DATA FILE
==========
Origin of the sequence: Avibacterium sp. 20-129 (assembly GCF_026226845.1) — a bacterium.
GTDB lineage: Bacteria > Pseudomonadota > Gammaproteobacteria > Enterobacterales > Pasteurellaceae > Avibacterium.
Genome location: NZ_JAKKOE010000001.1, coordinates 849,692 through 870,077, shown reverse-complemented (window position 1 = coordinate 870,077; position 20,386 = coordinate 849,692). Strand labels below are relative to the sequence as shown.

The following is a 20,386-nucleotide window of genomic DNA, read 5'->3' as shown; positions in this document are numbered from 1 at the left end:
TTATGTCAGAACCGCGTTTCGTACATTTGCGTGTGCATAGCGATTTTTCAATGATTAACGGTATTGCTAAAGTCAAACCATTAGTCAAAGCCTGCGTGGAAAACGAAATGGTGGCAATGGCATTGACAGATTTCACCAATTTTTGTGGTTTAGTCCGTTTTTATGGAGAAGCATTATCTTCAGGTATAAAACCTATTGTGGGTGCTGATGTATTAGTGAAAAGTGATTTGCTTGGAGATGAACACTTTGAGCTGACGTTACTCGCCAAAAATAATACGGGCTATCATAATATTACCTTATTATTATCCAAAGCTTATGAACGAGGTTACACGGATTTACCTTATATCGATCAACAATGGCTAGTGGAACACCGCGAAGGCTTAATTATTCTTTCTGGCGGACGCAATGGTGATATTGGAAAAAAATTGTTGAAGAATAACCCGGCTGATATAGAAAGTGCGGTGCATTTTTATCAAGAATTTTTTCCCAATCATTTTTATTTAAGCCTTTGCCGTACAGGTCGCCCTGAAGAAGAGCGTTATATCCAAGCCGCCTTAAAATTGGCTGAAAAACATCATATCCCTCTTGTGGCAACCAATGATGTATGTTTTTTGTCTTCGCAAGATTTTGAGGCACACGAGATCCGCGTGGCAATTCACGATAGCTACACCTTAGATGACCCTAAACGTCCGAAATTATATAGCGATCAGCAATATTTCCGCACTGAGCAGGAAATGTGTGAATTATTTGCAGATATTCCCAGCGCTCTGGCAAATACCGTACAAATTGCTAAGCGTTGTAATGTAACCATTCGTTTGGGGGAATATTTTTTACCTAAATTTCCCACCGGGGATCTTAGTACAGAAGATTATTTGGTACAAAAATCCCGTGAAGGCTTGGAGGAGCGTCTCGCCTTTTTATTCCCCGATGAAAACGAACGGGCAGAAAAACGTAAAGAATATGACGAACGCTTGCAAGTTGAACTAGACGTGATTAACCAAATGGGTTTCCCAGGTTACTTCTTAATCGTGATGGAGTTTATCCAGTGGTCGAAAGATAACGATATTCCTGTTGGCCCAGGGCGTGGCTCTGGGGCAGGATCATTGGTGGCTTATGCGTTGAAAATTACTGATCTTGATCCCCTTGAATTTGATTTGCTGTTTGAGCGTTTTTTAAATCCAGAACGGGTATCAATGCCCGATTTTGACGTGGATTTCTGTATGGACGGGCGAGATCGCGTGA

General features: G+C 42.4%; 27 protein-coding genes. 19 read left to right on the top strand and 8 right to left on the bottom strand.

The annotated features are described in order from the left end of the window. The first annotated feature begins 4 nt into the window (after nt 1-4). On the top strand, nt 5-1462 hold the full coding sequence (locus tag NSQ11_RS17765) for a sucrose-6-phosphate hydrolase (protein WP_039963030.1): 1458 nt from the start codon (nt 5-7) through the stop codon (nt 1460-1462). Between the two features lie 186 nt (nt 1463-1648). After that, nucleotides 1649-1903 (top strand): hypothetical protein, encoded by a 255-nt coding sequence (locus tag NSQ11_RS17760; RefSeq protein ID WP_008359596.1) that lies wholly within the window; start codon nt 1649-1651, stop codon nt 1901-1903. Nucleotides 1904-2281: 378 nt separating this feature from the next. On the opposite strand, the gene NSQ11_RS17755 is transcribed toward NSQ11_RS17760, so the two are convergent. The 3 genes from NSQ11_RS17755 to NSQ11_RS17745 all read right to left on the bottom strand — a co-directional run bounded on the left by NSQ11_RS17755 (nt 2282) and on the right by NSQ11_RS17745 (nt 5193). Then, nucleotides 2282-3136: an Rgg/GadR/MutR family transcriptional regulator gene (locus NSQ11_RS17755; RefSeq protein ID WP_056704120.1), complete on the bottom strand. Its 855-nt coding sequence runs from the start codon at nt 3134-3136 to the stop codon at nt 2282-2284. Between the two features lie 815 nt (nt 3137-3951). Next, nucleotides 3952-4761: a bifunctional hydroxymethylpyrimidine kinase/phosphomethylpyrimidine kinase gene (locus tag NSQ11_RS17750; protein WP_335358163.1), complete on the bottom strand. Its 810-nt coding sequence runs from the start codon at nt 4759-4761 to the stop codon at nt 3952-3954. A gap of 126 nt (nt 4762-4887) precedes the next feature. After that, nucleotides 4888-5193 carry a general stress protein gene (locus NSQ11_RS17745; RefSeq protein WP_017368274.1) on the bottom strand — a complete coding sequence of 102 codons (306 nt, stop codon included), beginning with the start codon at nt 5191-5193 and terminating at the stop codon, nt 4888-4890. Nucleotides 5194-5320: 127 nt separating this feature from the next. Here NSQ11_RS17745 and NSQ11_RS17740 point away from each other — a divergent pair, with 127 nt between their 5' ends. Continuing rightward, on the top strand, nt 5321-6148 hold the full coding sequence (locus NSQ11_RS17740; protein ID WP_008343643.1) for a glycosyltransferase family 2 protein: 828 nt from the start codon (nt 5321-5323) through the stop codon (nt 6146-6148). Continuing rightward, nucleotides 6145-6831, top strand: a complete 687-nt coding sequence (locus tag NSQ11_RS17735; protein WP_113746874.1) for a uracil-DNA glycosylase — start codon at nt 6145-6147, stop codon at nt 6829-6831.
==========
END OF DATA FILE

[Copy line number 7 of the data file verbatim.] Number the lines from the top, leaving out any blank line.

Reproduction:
The annotated features are described in order from the left end of the window. The first annotated feature begins 4 nt into the window (after nt 1-4). On the top strand, nt 5-1462 hold the full coding sequence (locus tag NSQ11_RS17765) for a sucrose-6-phosphate hydrolase (protein WP_039963030.1): 1458 nt from the start codon (nt 5-7) through the stop codon (nt 1460-1462). Between the two features lie 186 nt (nt 1463-1648). After that, nucleotides 1649-1903 (top strand): hypothetical protein, encoded by a 255-nt coding sequence (locus tag NSQ11_RS17760; RefSeq protein ID WP_008359596.1) that lies wholly within the window; start codon nt 1649-1651, stop codon nt 1901-1903. Nucleotides 1904-2281: 378 nt separating this feature from the next. On the opposite strand, the gene NSQ11_RS17755 is transcribed toward NSQ11_RS17760, so the two are convergent. The 3 genes from NSQ11_RS17755 to NSQ11_RS17745 all read right to left on the bottom strand — a co-directional run bounded on the left by NSQ11_RS17755 (nt 2282) and on the right by NSQ11_RS17745 (nt 5193). Then, nucleotides 2282-3136: an Rgg/GadR/MutR family transcriptional regulator gene (locus NSQ11_RS17755; RefSeq protein ID WP_056704120.1), complete on the bottom strand. Its 855-nt coding sequence runs from the start codon at nt 3134-3136 to the stop codon at nt 2282-2284. Between the two features lie 815 nt (nt 3137-3951). Next, nucleotides 3952-4761: a bifunctional hydroxymethylpyrimidine kinase/phosphomethylpyrimidine kinase gene (locus tag NSQ11_RS17750; protein WP_335358163.1), complete on the bottom strand. Its 810-nt coding sequence runs from the start codon at nt 4759-4761 to the stop codon at nt 3952-3954. A gap of 126 nt (nt 4762-4887) precedes the next feature. After that, nucleotides 4888-5193 carry a general stress protein gene (locus NSQ11_RS17745; RefSeq protein WP_017368274.1) on the bottom strand — a complete coding sequence of 102 codons (306 nt, stop codon included), beginning with the start codon at nt 5191-5193 and terminating at the stop codon, nt 4888-4890. Nucleotides 5194-5320: 127 nt separating this feature from the next. Here NSQ11_RS17745 and NSQ11_RS17740 point away from each other — a divergent pair, with 127 nt between their 5' ends. Continuing rightward, on the top strand, nt 5321-6148 hold the full coding sequence (locus NSQ11_RS17740; protein ID WP_008343643.1) for a glycosyltransferase family 2 protein: 828 nt from the start codon (nt 5321-5323) through the stop codon (nt 6146-6148). Continuing rightward, nucleotides 6145-6831, top strand: a complete 687-nt coding sequence (locus tag NSQ11_RS17735; protein WP_113746874.1) for a uracil-DNA glycosylase — start codon at nt 6145-6147, stop codon at nt 6829-6831.